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Sunday, July 23, 2017

Did Joseph Smith Make Up the Book of Mormon?


It's amazing to me that there are still people who say that "Joseph Smith made up the Book of Mormon". Let's see if we can clear this argument up once and for all (again). ;)

Below is an excerpt from Collected Works of Hugh Nibley, Vol. 8, Ch. 11, pp. 221-2 where Professor Nibley explains to his student precisely how difficult this would have been for Joseph to accomplish. Among members of the Church of Jesus Christ of Latter-Day saints, this is a familiar "meme", but it is not well-known to the world at large.

Before reading this, keep in mind that Joseph had exactly none of the modern-day conveniences that modern-day fiction writers have. And even they strain and exert themselves to overcome writer's block, research challenges, plot holes, continuity problems, grammar difficulties, character naming trouble, and a variety of other authorship issues that, today, should be easy by comparison.

Professor Nibley told his students:
"Since Joseph Smith was younger than most of you and not nearly so experienced or well-educated as any of you at the time he copyrighted the Book of Mormon, it should not be too much to ask you to hand in by the end of the semester (which will give you more time than he had) a paper of, say, five to six hundred pages in length. Call it a sacred book if you will, and give it the form of a history. Tell of a community of wandering Jews in ancient times; have all sorts of characters in your story, and involve them in all sorts of public and private vicissitudes; give them names--hundreds of them--pretending that they are real Hebrew and Egyptian names of circa 600 b.c.; be lavish with cultural and technical details--manners and customs, arts and industries, political and religious institutions, rites, and traditions, include long and complicated military and economic histories; have your narrative cover a thousand years without any large gaps; keep a number of interrelated local histories going at once; feel free to introduce religious controversy and philosophical discussion, but always in a plausible setting; observe the appropriate literary conventions and explain the derivation and transmission of your varied historical materials.  
"Above all, do not ever contradict yourself! For now we come to the really hard part of this little assignment. You and I know that you are making this all up--we have our little joke--but just the same you are going to be required to have your paper published when you finish it, not as fiction or romance, but as a true history! After you have handed it in you may make no changes in it (in this class we always use the first edition of the Book of Mormon); what is more, you are to invite any and all scholars to read and criticize your work freely, explaining to them that it is a sacred book on a par with the Bible. If they seem over-skeptical, you might tell them that you translated the book from original records by the aid of the Urim and Thummim--they will love that! Further to allay their misgivings, you might tell them that the original manuscript was on golden plates, and that you got the plates from an angel. Now go to work and good luck!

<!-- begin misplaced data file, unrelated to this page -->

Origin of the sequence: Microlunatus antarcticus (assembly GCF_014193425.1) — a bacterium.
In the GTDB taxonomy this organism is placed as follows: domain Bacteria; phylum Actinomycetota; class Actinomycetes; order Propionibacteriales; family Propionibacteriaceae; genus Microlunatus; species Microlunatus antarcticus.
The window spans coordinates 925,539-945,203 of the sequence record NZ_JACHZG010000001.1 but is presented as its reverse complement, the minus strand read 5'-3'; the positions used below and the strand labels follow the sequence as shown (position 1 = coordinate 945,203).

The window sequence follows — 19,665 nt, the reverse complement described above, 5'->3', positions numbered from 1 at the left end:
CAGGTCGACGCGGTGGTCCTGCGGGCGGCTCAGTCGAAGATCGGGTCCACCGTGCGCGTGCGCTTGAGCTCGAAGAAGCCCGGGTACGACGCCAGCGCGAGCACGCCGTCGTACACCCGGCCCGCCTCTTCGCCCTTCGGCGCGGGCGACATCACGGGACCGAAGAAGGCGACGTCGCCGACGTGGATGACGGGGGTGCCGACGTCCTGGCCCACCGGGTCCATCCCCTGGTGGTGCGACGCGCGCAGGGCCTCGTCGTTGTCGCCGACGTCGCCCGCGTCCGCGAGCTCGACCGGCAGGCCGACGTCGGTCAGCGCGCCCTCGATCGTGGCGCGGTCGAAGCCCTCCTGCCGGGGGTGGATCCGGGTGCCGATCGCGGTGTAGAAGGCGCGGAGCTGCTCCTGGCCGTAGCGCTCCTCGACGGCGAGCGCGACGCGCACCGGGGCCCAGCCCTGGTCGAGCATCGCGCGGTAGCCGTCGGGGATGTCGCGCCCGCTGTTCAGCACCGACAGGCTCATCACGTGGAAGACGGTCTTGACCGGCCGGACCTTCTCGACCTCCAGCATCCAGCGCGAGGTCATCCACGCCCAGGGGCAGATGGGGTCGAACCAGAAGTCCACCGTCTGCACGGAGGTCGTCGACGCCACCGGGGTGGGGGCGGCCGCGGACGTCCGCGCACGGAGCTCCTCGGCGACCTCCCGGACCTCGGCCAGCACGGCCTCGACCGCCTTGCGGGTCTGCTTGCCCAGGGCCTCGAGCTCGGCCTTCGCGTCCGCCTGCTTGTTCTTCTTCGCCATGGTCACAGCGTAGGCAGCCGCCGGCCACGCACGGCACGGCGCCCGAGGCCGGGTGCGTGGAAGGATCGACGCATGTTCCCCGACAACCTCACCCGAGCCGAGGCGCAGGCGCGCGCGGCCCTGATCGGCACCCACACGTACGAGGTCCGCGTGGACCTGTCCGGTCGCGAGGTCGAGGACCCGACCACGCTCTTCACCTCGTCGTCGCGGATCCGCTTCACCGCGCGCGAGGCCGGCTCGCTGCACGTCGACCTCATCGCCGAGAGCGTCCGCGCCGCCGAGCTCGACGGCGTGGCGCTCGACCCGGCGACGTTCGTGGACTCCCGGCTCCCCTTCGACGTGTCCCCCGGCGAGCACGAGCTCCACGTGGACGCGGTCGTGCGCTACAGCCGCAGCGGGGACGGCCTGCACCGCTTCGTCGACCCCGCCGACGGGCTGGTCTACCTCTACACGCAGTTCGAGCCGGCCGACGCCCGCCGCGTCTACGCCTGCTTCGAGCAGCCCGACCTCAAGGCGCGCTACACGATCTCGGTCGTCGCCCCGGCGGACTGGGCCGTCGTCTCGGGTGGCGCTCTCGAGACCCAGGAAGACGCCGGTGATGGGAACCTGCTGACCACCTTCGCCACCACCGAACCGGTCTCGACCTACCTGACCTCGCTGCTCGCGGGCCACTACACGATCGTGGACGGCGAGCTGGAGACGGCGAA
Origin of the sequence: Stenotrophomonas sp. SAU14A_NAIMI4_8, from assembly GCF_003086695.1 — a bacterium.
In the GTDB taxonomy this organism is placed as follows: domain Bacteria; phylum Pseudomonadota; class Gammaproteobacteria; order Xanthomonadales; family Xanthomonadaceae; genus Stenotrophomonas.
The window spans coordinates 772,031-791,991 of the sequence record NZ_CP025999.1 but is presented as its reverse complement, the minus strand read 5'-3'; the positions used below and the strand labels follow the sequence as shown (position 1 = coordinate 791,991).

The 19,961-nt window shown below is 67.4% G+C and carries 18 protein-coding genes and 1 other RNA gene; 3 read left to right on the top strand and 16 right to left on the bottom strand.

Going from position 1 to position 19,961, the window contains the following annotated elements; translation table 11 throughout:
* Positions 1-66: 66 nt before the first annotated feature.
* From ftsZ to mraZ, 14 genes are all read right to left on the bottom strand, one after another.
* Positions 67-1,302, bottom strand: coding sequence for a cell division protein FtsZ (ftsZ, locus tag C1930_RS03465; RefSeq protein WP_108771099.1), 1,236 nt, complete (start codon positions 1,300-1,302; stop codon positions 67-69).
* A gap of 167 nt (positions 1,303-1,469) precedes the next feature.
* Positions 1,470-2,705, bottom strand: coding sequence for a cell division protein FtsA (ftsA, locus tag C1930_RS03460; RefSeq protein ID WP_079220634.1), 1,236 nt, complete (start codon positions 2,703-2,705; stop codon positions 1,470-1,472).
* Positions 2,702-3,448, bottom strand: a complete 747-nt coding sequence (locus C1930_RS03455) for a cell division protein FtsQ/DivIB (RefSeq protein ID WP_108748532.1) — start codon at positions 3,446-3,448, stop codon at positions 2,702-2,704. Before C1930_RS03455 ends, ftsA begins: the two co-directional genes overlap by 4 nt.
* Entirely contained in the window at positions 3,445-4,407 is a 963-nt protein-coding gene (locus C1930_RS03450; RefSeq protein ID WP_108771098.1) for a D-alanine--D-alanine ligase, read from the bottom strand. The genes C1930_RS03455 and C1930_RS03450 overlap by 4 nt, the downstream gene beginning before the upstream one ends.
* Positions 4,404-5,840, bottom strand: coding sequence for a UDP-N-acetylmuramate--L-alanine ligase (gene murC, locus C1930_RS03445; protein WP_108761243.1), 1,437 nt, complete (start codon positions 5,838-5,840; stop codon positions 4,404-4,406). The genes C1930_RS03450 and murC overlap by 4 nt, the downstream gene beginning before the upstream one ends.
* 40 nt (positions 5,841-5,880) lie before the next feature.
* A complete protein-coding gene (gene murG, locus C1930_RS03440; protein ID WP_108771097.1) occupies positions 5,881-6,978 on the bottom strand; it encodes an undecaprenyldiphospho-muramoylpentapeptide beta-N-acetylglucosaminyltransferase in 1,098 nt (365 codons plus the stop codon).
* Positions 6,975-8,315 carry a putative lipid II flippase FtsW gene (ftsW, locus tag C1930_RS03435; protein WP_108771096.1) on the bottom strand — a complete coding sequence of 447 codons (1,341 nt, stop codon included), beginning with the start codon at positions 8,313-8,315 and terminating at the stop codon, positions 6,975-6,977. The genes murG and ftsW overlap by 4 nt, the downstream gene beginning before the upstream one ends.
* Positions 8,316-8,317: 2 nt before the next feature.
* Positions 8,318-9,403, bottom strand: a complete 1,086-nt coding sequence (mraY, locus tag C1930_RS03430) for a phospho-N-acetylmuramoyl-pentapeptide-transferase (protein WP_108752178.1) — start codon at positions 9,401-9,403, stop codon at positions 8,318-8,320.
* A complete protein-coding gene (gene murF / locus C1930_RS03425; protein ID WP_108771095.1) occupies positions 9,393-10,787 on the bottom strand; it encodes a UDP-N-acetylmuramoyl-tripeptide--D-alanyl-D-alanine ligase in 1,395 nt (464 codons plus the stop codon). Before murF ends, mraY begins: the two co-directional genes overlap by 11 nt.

"To date no student has carried out this assignment, which, of course, was not meant seriously. But why not? If anybody could write the Book of Mormon, as we have been so often assured, it is high time that somebody, some devoted and learned minister of the gospel, let us say, performed the invaluable public service of showing the world that it can be done." 
Again, let me emphasize that Joseph Smith had no professors, no libraries, no store of common knowledge of any of these subjects. He had no computers, spell check, Internet, or other founts of wisdom about the ancient world and languages. All he had was the revelation he initially received via Urim and Thummim (yes, the concept of a Urim and Thummim is biblical and also something Joseph was not likely to have been previously familiar with at that age) and, as he became more comfortable with the process of revelation, direct information from the Spirit.

Another excerpt from Professor Nibley's writings is also helpful in understanding just how authentically divine the Book of Mormon has to be.
"The book starts out with a colophon telling us whose hand wrote it, what his sources were, and what it is about; the author boasts of his pious parents and good education, explaining that his background was an equal mixture of Egyptian and Jewish, and then moves into this history establishing time, place, and background; the situation at Jerusalem and the reaction of Nephi's father to it, his misgivings, his prayers, a manifestation that came to him in the desert as he traveled on business and sent him back post-haste "to his own house at Jerusalem," where he has a great apocalyptic vision. 
"All this and more in the first seven verses of the Book of Mormon. The writer knows exactly what he is going to say and wastes no time in saying it. Throughout the book we get the impression that it really is what its authors claim it to be, a highly condensed account from much fuller records. We can imagine our young rustic getting off to this flying start, but can we imagine him keeping up the pace for ten pages? For 588 pages the story never drags, the author never hesitates or wanders, he is never at a loss. What is really amazing is that he never contradicts himself." -- Collected Works of Hugh Nibley, Vol. 8, p. 227
If you'd like to know more about the real Book of Mormon translation process, look no further than the LDS Church website. The Joseph Smith Papers project is also a direct source of primary documentation and accurate knowledge about the translation of the Book of Mormon.

More primary sources include: